The coefficient of FLFPR becomes 1.854*** (0.579) and the coefficient of FLFPR2 is -1.295** (0.533).
Aside from demand side factors and larger economic trends contributing to the complex
relationship between economic development and women’s participation in the economy, there
may be other unobserved factors confounding these results. For example, forward looking
women may choose to enter the labor force in cities where they expect wages to grow based on
past wage growth (and not just the current wage level). Thus, women may be more likely to enter
the labor force in places like Boston and not places like Flint. Conversely, previous research has
shown that households smooth consumption in economic shocks through female labor force
participation (Fallon and Lucas, 2002). Thus, women may instead be more likely to enter the
labor force in areas like Flint where their husbands face layoffs and less likely in places like
Boston. To directly address this concern, the real wage growth from the previous decade is
incorporated into model 1 (Table 4). The impact of the FLFPR remains positive and significant
(at less than 1 percent significance level) with a 10 percent increase in the FLFPR associated
with an increase in wages of approximately 4 percent.
There may also be other unobserved factors specific to cities that are biasing results.
Within the metropolitan analysis, state fixed effects control for government policies (including
affirmative action policies and other progressive policies) associated with wage growth and
female employment share. State and year fixed effects can also be replaced with MSA fixed
effects. In this model, the impact of the FLFPR is still positive and significant (at the 0.2 percent
significance level) and suggests that a 10 percent increase in FLFPR is associated with a 4
percent increase in median wage growth. Finally, instrumental variables that affect women’s
attitudes and tastes for work and does not directly impact wage growth (or the demand for
Previous literature on supply (and demand side) factors that increase FLFPR provides a
host of potential instruments that are related to female employment share, but few are unrelated
to wage growth (other than through their relationship to FLFPR). Cities with higher divorce rates
will likely have a higher FLFPR (as shown in the first stage results in table 5), but we would not
expect divorce rates to be associated with higher wage growth nor should this increase the
demand for women. However, divorced women may not pay a marriage wage penalty. Similarly,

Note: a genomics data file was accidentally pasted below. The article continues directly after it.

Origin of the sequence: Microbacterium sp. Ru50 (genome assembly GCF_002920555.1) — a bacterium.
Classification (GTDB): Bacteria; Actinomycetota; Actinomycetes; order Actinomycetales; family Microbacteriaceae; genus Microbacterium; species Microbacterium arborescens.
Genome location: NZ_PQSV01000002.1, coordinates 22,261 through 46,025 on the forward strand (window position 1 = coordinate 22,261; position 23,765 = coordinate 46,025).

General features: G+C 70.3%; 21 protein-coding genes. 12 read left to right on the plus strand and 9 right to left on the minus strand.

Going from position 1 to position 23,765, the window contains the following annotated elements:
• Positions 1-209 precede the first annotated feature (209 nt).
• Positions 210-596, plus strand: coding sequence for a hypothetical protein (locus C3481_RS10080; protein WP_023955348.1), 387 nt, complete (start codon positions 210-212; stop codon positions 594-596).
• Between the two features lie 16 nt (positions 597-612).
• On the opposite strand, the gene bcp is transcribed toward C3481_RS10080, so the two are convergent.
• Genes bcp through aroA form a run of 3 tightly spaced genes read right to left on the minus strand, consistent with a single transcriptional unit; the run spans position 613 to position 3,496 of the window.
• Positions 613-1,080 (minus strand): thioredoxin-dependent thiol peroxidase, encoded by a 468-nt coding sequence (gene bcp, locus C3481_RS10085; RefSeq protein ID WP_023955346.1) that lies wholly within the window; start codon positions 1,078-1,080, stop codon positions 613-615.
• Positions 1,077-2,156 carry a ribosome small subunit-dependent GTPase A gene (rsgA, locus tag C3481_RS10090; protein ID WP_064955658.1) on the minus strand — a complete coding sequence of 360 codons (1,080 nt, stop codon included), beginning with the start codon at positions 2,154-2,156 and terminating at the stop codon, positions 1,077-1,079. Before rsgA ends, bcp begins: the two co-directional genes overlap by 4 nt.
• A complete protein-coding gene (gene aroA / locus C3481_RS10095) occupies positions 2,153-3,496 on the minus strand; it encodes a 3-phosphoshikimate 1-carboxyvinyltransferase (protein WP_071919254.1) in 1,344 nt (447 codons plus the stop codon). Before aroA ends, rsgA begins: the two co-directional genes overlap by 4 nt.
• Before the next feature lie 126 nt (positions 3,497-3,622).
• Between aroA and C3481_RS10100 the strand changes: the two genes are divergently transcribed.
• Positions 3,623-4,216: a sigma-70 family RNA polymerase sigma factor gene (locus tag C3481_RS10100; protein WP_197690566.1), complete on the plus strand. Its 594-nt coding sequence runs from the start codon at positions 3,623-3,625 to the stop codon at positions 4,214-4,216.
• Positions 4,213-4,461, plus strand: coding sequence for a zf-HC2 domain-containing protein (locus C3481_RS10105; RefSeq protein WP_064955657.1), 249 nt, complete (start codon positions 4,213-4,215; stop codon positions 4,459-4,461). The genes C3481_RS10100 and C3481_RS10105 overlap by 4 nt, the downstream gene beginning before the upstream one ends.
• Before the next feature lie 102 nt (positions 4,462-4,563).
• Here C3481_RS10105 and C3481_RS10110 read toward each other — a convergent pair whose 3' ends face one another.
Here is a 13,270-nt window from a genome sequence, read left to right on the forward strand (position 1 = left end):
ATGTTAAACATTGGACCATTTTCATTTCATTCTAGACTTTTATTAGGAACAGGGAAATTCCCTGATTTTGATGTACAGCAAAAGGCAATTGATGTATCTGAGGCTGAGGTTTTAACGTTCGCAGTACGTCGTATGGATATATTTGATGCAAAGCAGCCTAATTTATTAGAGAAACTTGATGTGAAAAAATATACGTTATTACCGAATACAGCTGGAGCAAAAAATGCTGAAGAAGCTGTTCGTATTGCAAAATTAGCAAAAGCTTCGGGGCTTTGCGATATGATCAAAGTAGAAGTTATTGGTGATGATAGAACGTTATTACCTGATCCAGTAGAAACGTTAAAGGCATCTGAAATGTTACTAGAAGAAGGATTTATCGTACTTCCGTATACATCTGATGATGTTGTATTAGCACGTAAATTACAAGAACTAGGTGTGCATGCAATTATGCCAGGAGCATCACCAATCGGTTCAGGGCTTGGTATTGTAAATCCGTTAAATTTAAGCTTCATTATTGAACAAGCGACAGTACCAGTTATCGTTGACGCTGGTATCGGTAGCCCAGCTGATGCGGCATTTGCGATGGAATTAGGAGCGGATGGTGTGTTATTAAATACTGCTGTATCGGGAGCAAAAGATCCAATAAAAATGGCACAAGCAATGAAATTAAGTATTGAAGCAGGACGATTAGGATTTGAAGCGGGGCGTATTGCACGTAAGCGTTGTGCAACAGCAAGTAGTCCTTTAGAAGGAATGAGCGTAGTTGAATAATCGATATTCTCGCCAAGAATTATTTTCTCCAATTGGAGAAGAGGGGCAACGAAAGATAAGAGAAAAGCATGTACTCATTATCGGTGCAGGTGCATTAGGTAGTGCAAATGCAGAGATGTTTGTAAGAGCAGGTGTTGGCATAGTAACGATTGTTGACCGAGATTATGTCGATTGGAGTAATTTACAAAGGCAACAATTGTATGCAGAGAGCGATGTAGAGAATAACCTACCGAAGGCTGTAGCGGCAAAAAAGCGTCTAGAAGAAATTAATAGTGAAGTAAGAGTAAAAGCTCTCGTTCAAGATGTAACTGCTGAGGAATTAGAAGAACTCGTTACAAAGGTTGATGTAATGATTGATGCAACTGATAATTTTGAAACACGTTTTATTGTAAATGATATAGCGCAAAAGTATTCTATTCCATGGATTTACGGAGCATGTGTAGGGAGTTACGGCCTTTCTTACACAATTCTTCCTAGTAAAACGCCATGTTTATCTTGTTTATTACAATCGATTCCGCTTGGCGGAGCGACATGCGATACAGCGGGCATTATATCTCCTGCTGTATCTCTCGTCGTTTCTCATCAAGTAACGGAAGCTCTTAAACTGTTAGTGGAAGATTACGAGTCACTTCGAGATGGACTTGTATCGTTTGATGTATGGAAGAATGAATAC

lower fertility levels are strongly associated with higher FLFPR, but are also directly related to
wage growth. The wage penalty for motherhood has been well-documented in the literature
(Anderson et al., 2003). Thus we rely on lagged and deeply lagged values of various factors
related to FLFPR over time but unrelated to current wage growth. Fogli and Veldkamp (2011)
argue that FLFPR is dependent on the information women learn about the impact of maternal
employment on children. Thus, cities with a higher initial FLFPR and a higher share of working
mothers will experience faster increases in FLFPRs.
The 10 year lagged value of FLFPR is first used as an instrumental variable and also the
1950 FLFPR. We expect that the 1950 level of FLFPR will impact future FLFPR through a role
model effect for young women as well as establishing a work environment earlier than other
areas that is welcoming to women. Additionally, Hellerstein and Morrill’s research suggests that
higher FLFPR in 1950 will incentivize father’s to encourage their daughters to enter the same
occupation. Lower fertility levels in 1950 increase the FLFPR in 1950 and increases the
likelihood that the daughters (and daughters-in-law) of these women will also plan to enter the
workforce (Fernández et al., 2004). The most dramatic change in FLFPR can be found in the
labor market decisions of married women. The 1950 share of married women that are working is
used to capture this cultural shift and instrument for recent FLFPR.
All of our 2SLS estimation suggest that the impact of FLFPR are positive and significant.
They also suggest that OLS estimates may be biased downward. The 2SLS estimates using all of
our deeply lagged instruments that impact women’s current tastes for work suggest that a 10
percnet increase in the FLFPR is associated with an increase in wage growth of over 8 percent.